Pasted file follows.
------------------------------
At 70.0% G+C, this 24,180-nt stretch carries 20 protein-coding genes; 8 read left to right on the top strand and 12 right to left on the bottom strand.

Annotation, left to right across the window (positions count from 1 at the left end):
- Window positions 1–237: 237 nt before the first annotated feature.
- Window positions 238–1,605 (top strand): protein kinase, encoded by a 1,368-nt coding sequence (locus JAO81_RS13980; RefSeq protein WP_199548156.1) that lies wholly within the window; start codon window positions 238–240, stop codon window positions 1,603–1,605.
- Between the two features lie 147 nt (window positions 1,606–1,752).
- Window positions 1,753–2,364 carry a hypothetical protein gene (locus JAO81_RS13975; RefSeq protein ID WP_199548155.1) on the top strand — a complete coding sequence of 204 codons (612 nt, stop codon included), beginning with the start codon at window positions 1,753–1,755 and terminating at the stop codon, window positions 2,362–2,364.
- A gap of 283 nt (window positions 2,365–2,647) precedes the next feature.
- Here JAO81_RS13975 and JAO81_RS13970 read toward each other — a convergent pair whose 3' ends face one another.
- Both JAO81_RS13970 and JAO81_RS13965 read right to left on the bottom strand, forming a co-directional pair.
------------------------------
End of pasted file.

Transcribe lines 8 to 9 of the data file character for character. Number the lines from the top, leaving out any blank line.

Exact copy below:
- Here JAO81_RS13975 and JAO81_RS13970 read toward each other — a convergent pair whose 3' ends face one another.
- Both JAO81_RS13970 and JAO81_RS13965 read right to left on the bottom strand, forming a co-directional pair.